There was a secret world, a world of the night, and the Volkisch weren’t any kind of master race. To the hungry dead, humans – Aryan or not – were just food. To the werewolves, they were breeding stock and prey. And to the demons, and the other, more alien creatures that waited behind the corners of reality, we were just insects to be played with and squashed. The newly reformed Loyalists of Thule stopped looking for Atlantis, instead seeking to find out more about this invisible world. They wanted to know, needed to know — but at the same time, they felt a kind of duty to the world. They owe it to the human race. They are the Indebted. They will never make full payment.
The Loyalists of Thule are scholars first, above all. They aim to know. They’re investigators: archaeologists, antiquarians, students of academic ritual magic, detectives. This isn’t to say that they’re not capable of being physically adept — they have their share of tomb raiders and two-fisted investigators into the unknown. Frankly, with the kind of things the Loyalists investigate, it’s not surprising that even the most closeted scholars eventually learn how to handle themselves.
The Loyalists seem to be mostly on the same page when it comes to methodology: find the supernatural, and research it to death (metaphorically and sometimes literally). Simple. It’s the reasons why that vary.
Most of the Loyalists of Thule are simply Scholars. They collect information about supernatural threats to humanity and disseminate it among those who would defeat or destroy those threats. They’re cautious and prudent, and although they sometimes end up on the front line, it’s others among the Indebted who do the fighting.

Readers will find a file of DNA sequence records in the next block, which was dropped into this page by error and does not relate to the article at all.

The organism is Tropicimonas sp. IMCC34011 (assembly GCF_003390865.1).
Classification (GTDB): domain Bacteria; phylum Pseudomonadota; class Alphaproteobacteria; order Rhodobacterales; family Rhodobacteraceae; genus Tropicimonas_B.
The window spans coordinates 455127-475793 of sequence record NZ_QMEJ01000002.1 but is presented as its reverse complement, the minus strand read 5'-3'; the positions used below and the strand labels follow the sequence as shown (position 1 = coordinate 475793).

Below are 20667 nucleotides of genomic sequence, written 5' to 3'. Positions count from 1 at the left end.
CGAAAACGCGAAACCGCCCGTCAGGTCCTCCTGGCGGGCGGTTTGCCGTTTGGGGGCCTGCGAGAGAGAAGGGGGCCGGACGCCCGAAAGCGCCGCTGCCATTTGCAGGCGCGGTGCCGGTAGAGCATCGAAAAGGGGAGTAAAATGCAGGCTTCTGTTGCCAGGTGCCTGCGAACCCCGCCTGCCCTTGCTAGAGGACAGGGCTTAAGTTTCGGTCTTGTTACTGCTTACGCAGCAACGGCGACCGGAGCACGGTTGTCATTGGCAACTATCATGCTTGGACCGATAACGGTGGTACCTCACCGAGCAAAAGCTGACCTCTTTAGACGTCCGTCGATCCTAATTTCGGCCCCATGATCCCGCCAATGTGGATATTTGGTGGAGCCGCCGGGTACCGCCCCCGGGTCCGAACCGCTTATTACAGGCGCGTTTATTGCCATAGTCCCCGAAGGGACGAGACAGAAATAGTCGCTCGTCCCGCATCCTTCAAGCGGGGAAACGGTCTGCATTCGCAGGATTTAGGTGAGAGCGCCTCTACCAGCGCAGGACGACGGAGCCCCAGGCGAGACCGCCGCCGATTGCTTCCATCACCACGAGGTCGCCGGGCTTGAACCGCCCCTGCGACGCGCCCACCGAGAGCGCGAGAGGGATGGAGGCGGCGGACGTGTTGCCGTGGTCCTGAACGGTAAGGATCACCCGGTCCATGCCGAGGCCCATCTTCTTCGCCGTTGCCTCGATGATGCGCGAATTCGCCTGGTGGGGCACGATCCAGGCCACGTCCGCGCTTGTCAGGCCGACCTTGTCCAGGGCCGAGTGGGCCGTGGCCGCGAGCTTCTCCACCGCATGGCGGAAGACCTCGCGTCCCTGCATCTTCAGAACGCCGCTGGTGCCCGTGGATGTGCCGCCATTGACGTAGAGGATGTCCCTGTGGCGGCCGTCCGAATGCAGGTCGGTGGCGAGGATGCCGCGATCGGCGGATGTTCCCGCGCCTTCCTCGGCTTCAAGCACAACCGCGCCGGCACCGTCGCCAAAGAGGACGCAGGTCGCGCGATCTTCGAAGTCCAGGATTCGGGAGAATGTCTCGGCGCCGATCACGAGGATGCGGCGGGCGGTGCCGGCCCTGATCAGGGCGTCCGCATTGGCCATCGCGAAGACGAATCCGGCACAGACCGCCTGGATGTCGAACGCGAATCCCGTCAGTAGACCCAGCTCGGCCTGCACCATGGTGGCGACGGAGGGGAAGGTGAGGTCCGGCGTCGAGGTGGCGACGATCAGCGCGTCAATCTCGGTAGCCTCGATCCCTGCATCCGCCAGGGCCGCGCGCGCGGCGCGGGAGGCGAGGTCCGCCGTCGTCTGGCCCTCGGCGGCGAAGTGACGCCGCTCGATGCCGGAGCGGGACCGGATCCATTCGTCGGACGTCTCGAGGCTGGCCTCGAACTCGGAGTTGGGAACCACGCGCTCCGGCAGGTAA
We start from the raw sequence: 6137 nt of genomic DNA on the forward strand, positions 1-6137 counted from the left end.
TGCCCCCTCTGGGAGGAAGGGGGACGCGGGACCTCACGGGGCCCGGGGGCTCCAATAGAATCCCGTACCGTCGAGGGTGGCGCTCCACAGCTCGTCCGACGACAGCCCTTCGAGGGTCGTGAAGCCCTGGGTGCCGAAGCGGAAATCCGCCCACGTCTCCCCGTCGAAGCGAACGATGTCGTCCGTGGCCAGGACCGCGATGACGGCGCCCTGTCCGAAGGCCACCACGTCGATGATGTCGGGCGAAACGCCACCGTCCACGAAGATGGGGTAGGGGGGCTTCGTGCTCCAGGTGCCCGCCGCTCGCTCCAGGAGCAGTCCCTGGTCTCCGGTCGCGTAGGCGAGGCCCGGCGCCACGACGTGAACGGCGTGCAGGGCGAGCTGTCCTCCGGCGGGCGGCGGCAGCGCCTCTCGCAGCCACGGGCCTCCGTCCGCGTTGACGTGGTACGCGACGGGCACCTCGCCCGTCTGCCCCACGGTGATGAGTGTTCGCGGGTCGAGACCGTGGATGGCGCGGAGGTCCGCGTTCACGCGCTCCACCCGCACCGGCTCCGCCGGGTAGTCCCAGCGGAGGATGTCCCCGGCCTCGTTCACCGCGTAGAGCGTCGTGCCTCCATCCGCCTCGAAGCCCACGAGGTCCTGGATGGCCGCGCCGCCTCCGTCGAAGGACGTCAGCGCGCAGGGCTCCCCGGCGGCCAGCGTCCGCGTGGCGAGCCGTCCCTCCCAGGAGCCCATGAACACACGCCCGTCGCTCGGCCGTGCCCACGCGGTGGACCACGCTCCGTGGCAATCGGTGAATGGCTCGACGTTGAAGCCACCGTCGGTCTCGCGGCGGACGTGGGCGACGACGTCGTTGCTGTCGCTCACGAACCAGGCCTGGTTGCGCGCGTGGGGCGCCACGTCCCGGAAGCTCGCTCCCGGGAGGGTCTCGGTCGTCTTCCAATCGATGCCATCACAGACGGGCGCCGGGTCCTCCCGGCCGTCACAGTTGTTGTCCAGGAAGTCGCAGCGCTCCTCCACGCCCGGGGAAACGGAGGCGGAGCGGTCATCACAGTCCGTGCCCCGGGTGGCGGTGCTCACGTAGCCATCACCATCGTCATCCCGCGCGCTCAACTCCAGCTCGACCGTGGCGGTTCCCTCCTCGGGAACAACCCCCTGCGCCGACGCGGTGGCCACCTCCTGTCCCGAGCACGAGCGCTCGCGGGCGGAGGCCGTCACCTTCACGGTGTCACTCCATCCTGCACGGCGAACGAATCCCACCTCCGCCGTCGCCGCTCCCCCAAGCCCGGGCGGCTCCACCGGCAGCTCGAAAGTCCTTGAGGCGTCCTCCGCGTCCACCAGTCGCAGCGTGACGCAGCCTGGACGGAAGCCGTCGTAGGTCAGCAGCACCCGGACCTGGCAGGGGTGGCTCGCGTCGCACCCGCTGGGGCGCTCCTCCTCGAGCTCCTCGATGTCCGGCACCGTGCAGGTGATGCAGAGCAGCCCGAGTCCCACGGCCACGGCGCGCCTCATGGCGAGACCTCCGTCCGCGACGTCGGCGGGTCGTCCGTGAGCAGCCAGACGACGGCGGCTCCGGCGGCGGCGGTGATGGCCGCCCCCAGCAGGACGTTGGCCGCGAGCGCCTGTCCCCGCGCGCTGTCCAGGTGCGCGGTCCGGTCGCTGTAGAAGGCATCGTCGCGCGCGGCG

The Penitents are more proactive. They’re the gun-toting archaeologists of popular culture, the tomb raiders and barnstormers who put themselves in terrible danger to learn ancient secrets. It’s about atonement. It’s about guilt. It’s one thing to help others to make things better, but the Loyalists should be doing something about it themselves. They should be playing an active part. If they die in the process, well. It’s the price they pay.
Sounds like the Loyalists could be an interesting group for an investigation style game. Archaeologists, occultists, investigators and other lore seeking characters studying the myth and legend of various monsters around the world.
The line about more alien creatures that waited behind the corners of reality reminds me a bit of the “Reality-Bending Horrors” chapter in Second Sight. I think that could be pretty cool. I’ve found the World of Darkness supplements quite useful for my Vampire: the Requiem games previously. Having mention of elements like this makes it sound to me like these books could be useful in Hunter games as well.
I also noticed:
Most of the Loyalists of Thule are simply Scholars.
The Penitents are more proactive.
Those two lines stood out for me because of the “Scholars” and “Penitents” capitalization. The word “Indebted” comes up a couple of times in the text as well. Interesting…
Are these types of Loyalists or are they archetypes within the overall Hunter setting?
What do you think?